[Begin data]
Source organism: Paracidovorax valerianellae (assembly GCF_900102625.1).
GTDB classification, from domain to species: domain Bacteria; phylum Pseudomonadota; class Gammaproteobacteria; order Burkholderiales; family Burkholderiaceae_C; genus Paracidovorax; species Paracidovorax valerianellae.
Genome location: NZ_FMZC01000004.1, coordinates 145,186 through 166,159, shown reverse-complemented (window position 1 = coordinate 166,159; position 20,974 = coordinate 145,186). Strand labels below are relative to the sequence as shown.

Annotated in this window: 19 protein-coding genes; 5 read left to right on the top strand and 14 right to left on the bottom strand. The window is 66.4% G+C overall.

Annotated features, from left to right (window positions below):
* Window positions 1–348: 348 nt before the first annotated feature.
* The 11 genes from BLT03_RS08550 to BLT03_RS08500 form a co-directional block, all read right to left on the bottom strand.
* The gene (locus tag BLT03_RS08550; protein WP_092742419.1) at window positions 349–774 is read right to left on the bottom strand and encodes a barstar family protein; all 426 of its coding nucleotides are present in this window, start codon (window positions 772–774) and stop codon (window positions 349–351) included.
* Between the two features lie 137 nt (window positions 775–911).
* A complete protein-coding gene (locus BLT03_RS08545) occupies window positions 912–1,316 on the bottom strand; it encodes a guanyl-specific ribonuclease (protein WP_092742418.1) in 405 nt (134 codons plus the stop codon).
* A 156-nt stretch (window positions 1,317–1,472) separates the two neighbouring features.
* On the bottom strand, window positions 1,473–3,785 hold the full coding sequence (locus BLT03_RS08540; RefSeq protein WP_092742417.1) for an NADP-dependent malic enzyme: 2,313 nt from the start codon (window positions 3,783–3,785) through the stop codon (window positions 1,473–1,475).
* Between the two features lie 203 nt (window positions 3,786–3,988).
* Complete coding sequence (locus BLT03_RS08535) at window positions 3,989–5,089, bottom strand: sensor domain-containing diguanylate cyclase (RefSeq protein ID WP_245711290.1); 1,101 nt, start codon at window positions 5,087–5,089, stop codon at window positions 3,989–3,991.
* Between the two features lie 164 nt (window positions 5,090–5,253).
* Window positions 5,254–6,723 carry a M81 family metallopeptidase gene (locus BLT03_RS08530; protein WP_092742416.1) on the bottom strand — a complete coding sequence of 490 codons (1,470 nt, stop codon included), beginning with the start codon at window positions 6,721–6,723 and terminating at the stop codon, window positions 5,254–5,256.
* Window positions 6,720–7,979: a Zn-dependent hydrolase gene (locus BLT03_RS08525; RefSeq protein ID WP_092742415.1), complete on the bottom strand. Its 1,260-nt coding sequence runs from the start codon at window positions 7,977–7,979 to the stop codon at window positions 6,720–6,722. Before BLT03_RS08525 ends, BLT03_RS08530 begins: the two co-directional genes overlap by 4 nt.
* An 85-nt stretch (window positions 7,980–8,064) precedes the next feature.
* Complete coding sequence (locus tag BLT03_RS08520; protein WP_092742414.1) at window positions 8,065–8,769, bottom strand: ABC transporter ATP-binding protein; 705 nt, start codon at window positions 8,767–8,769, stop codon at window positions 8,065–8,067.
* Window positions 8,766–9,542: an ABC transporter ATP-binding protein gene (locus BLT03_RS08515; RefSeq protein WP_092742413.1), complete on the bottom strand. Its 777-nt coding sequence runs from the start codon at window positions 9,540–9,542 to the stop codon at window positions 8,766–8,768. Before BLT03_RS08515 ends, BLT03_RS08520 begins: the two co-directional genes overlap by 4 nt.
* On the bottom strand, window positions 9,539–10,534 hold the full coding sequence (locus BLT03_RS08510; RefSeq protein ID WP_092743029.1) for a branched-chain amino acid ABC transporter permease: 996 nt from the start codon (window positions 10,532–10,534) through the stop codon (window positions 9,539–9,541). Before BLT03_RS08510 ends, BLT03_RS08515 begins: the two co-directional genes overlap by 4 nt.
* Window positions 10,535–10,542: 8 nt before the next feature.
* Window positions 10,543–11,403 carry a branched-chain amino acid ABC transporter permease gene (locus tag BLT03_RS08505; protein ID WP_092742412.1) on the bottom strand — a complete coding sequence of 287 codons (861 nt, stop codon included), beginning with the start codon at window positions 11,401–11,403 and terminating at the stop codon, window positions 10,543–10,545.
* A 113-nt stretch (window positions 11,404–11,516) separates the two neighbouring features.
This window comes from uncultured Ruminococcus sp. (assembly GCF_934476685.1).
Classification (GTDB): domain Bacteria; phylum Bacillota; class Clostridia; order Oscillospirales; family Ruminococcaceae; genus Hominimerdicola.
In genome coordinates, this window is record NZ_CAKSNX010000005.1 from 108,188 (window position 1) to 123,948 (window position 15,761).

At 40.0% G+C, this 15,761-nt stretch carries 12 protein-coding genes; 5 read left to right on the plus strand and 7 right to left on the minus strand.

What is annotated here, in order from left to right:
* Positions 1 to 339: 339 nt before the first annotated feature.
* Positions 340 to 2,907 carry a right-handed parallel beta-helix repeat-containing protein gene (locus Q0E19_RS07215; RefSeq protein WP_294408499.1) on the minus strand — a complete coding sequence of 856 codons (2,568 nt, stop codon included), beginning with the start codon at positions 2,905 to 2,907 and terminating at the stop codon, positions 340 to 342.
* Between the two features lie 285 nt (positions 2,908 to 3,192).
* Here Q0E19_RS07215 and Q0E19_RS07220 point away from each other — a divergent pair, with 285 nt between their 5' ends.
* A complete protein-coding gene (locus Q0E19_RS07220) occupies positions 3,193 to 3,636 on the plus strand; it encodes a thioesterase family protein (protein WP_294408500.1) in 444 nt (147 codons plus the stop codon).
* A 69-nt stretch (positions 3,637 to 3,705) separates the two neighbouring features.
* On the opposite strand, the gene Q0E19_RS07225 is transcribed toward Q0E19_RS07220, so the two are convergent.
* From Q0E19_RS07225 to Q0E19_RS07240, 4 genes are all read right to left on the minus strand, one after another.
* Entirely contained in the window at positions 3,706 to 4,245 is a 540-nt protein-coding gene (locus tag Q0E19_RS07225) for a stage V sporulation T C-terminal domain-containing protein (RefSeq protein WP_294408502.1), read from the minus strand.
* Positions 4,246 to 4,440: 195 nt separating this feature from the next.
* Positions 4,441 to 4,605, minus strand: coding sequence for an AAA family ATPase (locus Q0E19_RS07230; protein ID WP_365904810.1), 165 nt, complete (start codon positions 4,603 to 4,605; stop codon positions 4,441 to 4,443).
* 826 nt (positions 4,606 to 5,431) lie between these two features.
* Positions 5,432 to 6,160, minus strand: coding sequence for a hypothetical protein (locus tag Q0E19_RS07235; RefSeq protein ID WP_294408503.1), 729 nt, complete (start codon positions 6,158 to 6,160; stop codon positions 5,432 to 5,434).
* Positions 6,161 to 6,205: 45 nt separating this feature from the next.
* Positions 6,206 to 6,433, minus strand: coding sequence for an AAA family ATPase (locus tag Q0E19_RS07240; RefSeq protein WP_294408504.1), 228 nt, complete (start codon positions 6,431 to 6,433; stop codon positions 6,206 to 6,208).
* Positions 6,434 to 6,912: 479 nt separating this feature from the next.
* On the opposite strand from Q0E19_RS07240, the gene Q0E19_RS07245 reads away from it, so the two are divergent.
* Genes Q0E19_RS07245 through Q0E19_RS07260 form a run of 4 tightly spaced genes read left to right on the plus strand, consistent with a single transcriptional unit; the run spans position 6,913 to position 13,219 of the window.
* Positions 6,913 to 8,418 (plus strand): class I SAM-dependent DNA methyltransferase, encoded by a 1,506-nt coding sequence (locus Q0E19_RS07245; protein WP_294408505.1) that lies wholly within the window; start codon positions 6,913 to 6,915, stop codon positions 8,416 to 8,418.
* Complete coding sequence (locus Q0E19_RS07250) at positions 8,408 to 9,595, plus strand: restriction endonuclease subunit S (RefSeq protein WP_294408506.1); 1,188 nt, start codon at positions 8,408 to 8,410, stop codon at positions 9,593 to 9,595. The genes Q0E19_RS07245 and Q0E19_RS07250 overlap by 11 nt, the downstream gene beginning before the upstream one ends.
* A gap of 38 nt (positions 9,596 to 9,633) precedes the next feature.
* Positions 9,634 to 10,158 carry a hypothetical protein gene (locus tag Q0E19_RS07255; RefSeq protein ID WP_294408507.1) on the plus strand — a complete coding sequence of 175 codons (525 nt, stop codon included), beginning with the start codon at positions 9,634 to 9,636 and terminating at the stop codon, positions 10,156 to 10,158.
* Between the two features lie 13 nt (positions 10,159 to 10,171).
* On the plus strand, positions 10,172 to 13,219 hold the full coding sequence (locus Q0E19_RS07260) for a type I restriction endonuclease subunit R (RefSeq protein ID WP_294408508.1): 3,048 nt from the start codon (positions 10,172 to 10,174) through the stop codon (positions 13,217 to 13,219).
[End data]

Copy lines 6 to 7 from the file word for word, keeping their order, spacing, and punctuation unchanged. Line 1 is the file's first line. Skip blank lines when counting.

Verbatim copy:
* Window positions 1–348: 348 nt before the first annotated feature.
* The 11 genes from BLT03_RS08550 to BLT03_RS08500 form a co-directional block, all read right to left on the bottom strand.